Now this is the reason I mountain bike. Park City is notable in that there are no big chain restaurants (unless you count the Burger King which was grandfathered in many years ago), which means there are countless options for dining local. Some places, like Robert Redford’s Zoom can be pricey, but don’t pack your brown bag with PB&J just yet. Many excellent local restaurants offer 2-for-1 coupons in the summer, which you can find in the local paper.
For local brews, head to Squatter’s (which also happens to be a killer breakfast spot) or Wasatch Brewery at the top of Main Street. There’s even a local whiskey joint called High West which features a distillery, bar, and restaurant.
As a general travel tip, I say look for a restaurant with a crowd–or ask the locals where they eat–and you won’t be disappointed. My airport shuttle driver recommends Park City Pizza & Noodle, and I can vouch for Sammy’s Bistro and Bandit’s Grill and Bar (though admittedly the BBQ at Bandits isn’t quite up to my sky-high southern standards–but it’s passable).
4. Connect with a local guide or instructor.
Park City is home to some of the most talented and fit mountain bikers on the planet (including pro Eric Porter) and as such, there are plenty of riders to learn from in town. Mountain biking is all about progression, and for those who are constantly looking to improve, I highly recommend hiring a guide or instructor while in Park City–even if it’s just for half a day.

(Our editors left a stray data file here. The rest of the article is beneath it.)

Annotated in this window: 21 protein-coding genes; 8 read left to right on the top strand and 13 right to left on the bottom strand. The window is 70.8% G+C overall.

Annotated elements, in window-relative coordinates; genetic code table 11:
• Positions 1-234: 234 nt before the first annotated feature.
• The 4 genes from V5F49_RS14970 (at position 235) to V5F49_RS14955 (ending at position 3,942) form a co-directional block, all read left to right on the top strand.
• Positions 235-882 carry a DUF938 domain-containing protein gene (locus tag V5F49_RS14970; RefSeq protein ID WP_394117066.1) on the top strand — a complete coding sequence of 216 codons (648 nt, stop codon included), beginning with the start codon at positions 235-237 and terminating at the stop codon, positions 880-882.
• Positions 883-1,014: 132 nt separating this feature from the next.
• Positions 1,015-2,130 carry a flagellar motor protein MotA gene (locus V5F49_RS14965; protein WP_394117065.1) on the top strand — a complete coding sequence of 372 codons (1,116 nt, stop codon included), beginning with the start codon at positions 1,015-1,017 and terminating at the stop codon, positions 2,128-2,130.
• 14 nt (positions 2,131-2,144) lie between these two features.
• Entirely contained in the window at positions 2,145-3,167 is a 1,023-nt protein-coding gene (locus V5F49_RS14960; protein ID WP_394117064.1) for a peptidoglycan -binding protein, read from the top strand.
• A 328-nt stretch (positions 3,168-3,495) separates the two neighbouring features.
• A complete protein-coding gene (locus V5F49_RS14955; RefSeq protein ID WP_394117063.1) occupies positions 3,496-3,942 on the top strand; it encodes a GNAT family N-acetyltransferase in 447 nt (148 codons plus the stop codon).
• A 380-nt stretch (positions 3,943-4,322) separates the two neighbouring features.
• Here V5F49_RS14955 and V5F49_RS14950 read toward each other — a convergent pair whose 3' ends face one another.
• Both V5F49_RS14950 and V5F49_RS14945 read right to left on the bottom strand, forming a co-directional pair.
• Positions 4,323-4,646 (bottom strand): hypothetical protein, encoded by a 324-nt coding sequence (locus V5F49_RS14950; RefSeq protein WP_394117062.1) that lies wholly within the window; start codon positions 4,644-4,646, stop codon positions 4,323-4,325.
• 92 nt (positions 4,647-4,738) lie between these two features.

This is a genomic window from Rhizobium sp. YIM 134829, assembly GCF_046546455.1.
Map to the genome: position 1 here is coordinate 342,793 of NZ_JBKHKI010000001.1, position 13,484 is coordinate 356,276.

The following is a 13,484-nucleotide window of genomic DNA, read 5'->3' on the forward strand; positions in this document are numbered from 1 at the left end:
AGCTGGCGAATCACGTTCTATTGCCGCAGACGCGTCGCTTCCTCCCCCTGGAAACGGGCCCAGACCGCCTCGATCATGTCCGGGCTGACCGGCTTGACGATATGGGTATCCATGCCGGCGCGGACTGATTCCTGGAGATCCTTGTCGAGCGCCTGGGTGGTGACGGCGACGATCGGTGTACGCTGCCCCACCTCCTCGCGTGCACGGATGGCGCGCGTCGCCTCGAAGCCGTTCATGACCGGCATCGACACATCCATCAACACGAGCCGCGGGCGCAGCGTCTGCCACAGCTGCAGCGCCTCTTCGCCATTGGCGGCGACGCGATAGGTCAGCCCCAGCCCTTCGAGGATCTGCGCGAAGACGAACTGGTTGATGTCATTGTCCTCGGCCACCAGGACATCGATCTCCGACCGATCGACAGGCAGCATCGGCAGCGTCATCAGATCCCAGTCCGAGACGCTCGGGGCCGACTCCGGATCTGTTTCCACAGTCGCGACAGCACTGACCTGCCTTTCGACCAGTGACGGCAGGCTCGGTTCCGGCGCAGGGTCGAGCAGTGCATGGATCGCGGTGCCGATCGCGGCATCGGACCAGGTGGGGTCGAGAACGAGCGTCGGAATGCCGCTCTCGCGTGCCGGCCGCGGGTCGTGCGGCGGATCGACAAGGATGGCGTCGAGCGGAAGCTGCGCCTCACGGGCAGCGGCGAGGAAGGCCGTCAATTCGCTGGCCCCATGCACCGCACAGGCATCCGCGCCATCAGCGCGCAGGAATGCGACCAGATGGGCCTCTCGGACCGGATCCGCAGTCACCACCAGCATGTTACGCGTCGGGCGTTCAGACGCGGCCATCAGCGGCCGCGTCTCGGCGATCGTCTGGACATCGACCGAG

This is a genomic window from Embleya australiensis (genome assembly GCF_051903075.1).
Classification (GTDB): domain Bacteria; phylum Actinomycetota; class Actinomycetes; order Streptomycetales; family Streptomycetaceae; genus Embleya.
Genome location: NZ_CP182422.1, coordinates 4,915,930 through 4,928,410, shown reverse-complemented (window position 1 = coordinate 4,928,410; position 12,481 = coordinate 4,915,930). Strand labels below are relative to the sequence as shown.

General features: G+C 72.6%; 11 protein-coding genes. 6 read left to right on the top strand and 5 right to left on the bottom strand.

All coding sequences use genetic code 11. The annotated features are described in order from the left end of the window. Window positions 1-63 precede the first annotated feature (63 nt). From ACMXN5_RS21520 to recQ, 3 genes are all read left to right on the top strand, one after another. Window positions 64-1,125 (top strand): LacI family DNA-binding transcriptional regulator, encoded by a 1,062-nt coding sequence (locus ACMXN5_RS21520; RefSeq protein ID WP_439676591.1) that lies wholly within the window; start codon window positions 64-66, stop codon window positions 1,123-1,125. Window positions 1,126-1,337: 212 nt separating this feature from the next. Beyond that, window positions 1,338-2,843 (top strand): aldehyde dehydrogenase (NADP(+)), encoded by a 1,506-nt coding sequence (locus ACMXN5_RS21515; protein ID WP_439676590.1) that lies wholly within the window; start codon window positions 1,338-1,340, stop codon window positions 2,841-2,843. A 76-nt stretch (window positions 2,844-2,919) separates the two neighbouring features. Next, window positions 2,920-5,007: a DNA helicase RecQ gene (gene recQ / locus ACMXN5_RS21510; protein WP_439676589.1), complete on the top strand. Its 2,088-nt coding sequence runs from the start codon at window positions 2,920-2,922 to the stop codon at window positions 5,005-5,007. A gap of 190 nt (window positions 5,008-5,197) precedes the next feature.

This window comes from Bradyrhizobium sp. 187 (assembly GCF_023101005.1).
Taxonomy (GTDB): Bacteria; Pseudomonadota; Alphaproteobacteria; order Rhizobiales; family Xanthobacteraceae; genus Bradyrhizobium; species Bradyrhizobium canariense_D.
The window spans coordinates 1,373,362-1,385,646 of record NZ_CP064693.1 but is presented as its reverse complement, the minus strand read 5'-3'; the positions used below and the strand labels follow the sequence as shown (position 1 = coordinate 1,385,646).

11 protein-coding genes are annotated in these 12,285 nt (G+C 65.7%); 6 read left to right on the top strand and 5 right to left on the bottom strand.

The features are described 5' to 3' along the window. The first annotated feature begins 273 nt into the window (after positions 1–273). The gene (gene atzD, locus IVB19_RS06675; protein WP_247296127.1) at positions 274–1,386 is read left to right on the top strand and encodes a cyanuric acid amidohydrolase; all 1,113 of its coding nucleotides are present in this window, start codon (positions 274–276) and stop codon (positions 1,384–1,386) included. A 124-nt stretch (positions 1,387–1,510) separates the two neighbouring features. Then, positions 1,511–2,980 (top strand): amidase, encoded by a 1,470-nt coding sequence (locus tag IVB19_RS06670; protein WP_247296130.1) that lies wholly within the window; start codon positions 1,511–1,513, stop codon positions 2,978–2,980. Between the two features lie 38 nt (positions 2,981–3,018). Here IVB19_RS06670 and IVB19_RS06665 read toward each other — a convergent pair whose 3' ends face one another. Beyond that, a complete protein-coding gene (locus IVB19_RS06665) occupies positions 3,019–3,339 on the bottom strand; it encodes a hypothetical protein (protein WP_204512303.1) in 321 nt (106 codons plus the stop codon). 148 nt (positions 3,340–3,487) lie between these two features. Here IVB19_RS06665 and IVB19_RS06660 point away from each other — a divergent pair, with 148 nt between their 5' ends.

White Pine touring offers guided tours to fit your riding abilities and interests, and while guides aren’t the same as instructors, chances are you can pick these guys’ and girls’ brains for pro tips on your ride. On our ride at Glenwild, guide Weston gave me some great tips for descending (like avoiding clenching the top tube with my legs) which I was able to apply to the rest of my rides in Park City.
You’ll find qualified instructors at Park City resorts like The Canyons and Deer Valley where instructor time can often be booked as a package with a rental bike and lift pass. At Canyons I got a chance to ride with Sam Barco, who was an excellent instructor AND a kickass DH rider. Just riding the lifts with guys like this makes you smarter on the bike.
Also keep in mind, the number of interconnecting trails in Park City can make looking at a trail map headache-inducing, so hiring a guide ensures that you’ll hit the best stuff without wasting your time.
5. Thank someone for making mountain biking in Park City possible.
Unlike many MTB destinations such as Moab and Pisgah, most of the mountain bike trails in Park City are located on private land. Creating a great network of trails requires agreements with property owners both big and small, and the Mountain Trails Foundation has been working with landowners for years to make this happen. It takes a ton of work to build and maintain all this singletrack, so pick up an area trail map in town for a suggested $5 donation to Mountain Trails.
Of course, patronizing the resorts, local restaurants, and contributing to the local economy is another way to say thanks to the locals who have worked hard to build Park City into a world class mountain bike destination. Without tourism dollars, places like Park City just don’t exist.
As you plan your bucket-list trip to Park City, make sure you hit all five items on this list to get the most out of your visit. Coming soon: travel recommendations for budget, standard, and luxe MTB trips to Park City.
Thanks to the Park City Area Lodging Association for making this trip possible.